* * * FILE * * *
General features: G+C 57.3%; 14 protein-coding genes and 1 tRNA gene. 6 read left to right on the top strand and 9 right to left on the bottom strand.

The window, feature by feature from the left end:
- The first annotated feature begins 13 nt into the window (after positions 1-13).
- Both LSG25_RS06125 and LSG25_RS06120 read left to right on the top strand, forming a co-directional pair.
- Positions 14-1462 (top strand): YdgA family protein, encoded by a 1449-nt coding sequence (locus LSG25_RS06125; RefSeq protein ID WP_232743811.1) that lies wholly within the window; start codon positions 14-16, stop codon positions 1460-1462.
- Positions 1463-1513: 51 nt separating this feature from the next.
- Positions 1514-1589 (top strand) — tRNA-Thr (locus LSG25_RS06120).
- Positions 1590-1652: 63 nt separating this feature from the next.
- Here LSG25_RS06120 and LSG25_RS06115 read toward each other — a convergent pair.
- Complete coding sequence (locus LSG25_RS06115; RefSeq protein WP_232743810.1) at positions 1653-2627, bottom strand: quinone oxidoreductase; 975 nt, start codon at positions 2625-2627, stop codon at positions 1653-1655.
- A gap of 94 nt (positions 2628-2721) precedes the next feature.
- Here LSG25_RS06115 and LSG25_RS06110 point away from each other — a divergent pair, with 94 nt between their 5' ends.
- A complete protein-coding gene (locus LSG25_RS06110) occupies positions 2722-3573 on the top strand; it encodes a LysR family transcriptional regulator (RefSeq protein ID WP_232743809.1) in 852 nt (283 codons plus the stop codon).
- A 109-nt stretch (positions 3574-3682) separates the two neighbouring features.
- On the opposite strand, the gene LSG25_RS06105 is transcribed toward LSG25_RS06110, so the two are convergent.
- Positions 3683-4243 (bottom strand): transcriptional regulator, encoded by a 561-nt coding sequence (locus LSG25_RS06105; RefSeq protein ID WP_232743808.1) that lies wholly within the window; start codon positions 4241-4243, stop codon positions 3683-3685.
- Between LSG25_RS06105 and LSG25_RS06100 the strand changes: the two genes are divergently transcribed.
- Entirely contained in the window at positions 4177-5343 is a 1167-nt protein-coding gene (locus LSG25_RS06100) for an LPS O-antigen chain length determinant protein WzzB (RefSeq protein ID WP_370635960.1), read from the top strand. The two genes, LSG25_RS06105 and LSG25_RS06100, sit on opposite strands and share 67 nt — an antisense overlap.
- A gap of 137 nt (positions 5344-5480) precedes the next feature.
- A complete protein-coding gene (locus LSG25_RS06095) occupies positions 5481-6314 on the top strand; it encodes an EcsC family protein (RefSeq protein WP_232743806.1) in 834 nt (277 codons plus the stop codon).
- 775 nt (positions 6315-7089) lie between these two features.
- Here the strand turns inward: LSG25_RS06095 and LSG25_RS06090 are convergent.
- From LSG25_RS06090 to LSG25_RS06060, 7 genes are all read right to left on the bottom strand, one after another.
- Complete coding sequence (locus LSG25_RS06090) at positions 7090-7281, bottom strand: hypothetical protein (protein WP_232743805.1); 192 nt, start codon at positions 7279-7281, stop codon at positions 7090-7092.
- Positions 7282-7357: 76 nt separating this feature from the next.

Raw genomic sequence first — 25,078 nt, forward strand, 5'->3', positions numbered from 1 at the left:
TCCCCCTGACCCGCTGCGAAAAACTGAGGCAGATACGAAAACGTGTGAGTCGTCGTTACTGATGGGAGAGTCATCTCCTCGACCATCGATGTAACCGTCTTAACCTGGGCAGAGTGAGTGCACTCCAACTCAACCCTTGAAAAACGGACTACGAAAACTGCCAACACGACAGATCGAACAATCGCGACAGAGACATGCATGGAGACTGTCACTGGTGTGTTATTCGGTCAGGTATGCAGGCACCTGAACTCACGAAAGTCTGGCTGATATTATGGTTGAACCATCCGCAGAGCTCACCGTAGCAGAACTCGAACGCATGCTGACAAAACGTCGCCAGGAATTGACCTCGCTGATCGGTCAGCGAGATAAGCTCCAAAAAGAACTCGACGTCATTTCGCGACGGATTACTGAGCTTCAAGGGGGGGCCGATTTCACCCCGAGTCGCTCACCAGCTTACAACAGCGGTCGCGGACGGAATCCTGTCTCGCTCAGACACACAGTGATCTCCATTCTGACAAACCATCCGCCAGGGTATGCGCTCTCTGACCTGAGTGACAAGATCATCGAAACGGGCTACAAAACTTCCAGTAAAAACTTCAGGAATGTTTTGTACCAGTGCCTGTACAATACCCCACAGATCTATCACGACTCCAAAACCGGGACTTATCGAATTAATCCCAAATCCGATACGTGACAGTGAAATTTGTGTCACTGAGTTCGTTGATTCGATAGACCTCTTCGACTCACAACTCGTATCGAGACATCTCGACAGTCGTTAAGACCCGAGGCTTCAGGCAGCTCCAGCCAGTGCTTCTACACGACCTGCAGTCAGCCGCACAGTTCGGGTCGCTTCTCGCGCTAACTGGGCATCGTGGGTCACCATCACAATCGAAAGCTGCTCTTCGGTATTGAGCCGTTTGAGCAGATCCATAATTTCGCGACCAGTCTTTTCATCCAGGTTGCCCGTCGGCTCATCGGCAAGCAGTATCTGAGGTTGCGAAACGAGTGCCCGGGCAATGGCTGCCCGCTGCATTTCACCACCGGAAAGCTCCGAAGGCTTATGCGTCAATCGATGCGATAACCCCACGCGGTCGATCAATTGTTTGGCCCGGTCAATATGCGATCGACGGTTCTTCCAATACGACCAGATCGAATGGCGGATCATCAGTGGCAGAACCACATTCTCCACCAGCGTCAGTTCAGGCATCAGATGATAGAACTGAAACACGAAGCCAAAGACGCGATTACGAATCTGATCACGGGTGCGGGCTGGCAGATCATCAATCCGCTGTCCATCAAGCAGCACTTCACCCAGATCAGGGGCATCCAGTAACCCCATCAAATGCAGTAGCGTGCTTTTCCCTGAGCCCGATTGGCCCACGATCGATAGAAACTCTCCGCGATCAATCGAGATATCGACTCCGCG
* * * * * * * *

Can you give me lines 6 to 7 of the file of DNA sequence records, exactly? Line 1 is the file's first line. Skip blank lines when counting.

- Positions 1463-1513: 51 nt separating this feature from the next.
- Positions 1514-1589 (top strand) — tRNA-Thr (locus LSG25_RS06120).